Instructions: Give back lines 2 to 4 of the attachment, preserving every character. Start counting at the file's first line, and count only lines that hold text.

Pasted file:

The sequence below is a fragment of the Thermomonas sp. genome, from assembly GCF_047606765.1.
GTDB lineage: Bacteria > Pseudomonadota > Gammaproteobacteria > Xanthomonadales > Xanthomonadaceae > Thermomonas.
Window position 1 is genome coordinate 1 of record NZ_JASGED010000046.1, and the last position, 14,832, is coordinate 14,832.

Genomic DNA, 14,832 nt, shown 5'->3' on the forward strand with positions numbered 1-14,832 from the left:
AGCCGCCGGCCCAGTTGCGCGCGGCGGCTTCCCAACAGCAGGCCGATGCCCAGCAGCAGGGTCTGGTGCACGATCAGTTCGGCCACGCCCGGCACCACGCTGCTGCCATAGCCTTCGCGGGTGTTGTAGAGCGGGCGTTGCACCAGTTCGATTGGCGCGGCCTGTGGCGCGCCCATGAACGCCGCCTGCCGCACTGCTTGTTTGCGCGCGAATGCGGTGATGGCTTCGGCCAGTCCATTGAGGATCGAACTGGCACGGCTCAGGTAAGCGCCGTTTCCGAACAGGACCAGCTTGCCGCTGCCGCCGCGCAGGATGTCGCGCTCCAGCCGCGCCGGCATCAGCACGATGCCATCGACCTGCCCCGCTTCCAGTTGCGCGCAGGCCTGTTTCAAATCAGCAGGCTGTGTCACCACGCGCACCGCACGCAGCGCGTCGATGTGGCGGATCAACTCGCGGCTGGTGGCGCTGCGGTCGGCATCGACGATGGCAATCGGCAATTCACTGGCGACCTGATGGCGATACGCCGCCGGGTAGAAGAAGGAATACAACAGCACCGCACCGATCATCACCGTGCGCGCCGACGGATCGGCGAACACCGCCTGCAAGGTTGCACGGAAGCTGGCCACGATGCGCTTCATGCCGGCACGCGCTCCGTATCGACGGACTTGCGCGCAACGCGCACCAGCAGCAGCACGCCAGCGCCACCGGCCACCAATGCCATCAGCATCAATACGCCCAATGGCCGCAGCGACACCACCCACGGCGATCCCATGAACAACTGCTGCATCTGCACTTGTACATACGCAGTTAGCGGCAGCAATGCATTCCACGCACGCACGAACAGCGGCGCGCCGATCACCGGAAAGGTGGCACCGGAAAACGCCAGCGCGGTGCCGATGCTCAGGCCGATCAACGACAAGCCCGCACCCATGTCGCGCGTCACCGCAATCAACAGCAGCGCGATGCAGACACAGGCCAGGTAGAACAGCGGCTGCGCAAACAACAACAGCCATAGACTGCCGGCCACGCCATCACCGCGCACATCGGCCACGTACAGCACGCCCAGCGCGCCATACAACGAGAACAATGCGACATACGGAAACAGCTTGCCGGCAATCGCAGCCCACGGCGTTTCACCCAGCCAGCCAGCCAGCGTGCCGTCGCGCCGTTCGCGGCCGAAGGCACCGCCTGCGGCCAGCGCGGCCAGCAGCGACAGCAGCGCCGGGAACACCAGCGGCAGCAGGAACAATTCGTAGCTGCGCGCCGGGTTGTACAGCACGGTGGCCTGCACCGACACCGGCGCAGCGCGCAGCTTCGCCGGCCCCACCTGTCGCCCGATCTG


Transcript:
GTDB lineage: Bacteria > Pseudomonadota > Gammaproteobacteria > Xanthomonadales > Xanthomonadaceae > Thermomonas.
Window position 1 is genome coordinate 1 of record NZ_JASGED010000046.1, and the last position, 14,832, is coordinate 14,832.

Genomic DNA, 14,832 nt, shown 5'->3' on the forward strand with positions numbered 1-14,832 from the left: